Now, where to get some of those fine Hayward delectables? Unfortunately, Sukhi’s store finder doesn’t find a samosa source closer than Oakland, and neither product is in their online catalog.

But congratulations to Sukhi, regardless! A very impressive national showing.


Pick Your Part octopus cuts off Hayward tentacle

There’s one less auto recycler around after Pick Your Part closed its NorCal scrap yards, including the one at the end of W. Winton Road. Sure, there are plenty of other such recyclers in the industrial areas near the shoreline, but I have fond memories of the octopus yard as the site of great bounty: Cheap parts for a 1966 Volvo 1800S  back in the mid ’90s.

Even then, good specimens were a rare find in a scrap yard, and after an exhaustive search, PYP proved to be a veritable treasure chest of old Swedish iron.

Not sure why they closed — the guy at the PYP number confirmed that both Hayward and Milpitas branches are gone, but had no idea why. Seems like an auto recycler would do well during a recession. Will look into it.


Hayward P.O.’s still on chopping block

The latest list of potential post office closures, released earlier this month, still includes the historic downtown Hayward Bradford branch as well as the little Mt. Eden facility. When they first announced the possible closures in the summer, it included nearly 700 branches nationwide. That was whittled down to 413 in August, now 371. Also still on the list are the Niles and Mission San Jose branches in Fremont, as well as branches in Richmond, Berkeley, Oakland, San Francisco and San Pablo.

With about 70 branches on the list, California has nearly one-fifth of the possible closings. A final list is expected in December, and closings would begin at the earliest in January. The closures will save the Post Office between $20 million and $100 million annually.


Checking in with San Lorenzo Creek

The National Weather Service issued an urban and small stream flood advisory for the Hayward area, meaning that nuisance flooding could occur. Not nearly as extreme as a flash flood watch. Regardless, we went down to take a look at San Lorenzo Creek in a number of spots and found it flowing rather rapidly.

Here it is near Foothill Boulevard and City Center Drive.

Here it is at the Grove Street Bridge.

Here it is behind the Meek Mansion.

Want to know how your surrounding area would fare in a 100-year-flood? Here’s a FEMA site where you can punch in your address and get an overview.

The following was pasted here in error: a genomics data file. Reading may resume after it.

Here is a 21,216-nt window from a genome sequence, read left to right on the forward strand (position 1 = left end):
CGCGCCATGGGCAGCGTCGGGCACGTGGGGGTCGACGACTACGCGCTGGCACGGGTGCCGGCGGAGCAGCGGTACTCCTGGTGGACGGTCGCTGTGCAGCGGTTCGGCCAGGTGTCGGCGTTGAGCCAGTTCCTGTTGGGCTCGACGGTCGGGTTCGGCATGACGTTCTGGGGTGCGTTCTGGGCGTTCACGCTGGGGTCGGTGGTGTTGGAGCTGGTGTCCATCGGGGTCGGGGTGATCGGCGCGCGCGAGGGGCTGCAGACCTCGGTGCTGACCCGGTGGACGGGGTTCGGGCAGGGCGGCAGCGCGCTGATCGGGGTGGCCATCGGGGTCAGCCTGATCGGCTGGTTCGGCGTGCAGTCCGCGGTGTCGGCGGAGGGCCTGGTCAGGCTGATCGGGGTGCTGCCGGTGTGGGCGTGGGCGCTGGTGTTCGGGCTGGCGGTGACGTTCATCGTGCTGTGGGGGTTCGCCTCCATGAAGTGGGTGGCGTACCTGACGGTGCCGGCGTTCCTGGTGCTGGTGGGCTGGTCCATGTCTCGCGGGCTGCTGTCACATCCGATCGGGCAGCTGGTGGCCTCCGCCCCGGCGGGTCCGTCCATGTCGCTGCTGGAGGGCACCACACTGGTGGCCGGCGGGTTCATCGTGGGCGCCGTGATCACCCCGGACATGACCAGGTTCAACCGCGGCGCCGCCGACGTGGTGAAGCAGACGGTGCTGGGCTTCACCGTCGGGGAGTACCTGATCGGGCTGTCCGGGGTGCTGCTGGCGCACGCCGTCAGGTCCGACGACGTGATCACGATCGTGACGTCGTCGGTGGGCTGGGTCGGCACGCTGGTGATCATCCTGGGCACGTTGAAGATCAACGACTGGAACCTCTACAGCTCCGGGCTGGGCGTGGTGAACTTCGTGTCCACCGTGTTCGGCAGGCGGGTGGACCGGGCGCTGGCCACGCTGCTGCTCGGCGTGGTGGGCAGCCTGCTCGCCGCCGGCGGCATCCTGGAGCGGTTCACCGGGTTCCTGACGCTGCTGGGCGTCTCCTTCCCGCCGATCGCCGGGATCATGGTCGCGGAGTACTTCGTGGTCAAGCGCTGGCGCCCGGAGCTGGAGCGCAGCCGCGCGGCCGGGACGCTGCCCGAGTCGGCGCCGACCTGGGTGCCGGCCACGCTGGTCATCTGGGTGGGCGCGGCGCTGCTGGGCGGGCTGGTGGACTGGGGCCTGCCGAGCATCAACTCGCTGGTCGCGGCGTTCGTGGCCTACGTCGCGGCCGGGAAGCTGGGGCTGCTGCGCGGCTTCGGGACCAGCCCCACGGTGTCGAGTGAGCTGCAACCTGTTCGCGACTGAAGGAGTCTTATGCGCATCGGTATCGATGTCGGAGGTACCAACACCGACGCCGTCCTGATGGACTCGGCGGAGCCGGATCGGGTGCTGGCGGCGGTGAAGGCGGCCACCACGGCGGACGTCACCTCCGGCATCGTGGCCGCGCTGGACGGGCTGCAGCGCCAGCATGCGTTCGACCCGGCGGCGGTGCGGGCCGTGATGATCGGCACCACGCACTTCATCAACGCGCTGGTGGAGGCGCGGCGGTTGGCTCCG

And here’s a Daily Review from the mid-1950s, before the San Lorenzo Creek was calmed by dams and culverts.

Let us know if you are aware of any particularly flood prone areas in the greater Hayward area that we should be keeping an eye on.


Carlos Bee slippery when wet

Carlos Bee Boulevard is Hayward’s asphalt equivalent of a Slip ‘N Slide, so it shouldn’t come as a major surprise to anyone that the road was closed down this morning around 7:30 after several vehicles had mishaps on that particular avenue into the hills. According to Hayward police, cars going up the hill couldn’t get enough traction to make headway, and those coming down the hill were slipping out of control. As of 12:15 p.m., the road remained closed to Hayward Boulevard, and students and others were using alternate routes such as Harder Road.

A fix is in the works for Carlos Bee, but drivers will have to make it through this rainy season without it. So drive careful in them thar hills!

In other windy, wet news, no one was injured when two trees fell into a Goodwin Street home, and a pole-fire on Main Street closed the road near downtown for about an hour. We’re keeping an ear on the scanner and will have a roundup in tomorrow’s paper.


Castro Valley artist’s work in time-lapse

Speaking of Phil Long, the Castro Valley artist who made the Oakland police tribute in this year’s Day of the Dead exhibit, here’s a really neat video of him making his first such work out of leather. It honors his father, who was murdered off the coast of Mexico while trying to sail to Ireland. Long said it took more than 500 hours of cutting, gluing and stitching to make the piece.